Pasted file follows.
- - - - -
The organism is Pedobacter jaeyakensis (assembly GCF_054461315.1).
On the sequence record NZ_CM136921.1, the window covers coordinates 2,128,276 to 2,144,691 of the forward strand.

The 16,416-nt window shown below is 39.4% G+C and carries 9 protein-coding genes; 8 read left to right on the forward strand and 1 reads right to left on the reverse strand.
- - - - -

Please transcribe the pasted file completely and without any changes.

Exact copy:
The organism is Pedobacter jaeyakensis (assembly GCF_054461315.1).
On the sequence record NZ_CM136921.1, the window covers coordinates 2,128,276 to 2,144,691 of the forward strand.

The 16,416-nt window shown below is 39.4% G+C and carries 9 protein-coding genes; 8 read left to right on the forward strand and 1 reads right to left on the reverse strand.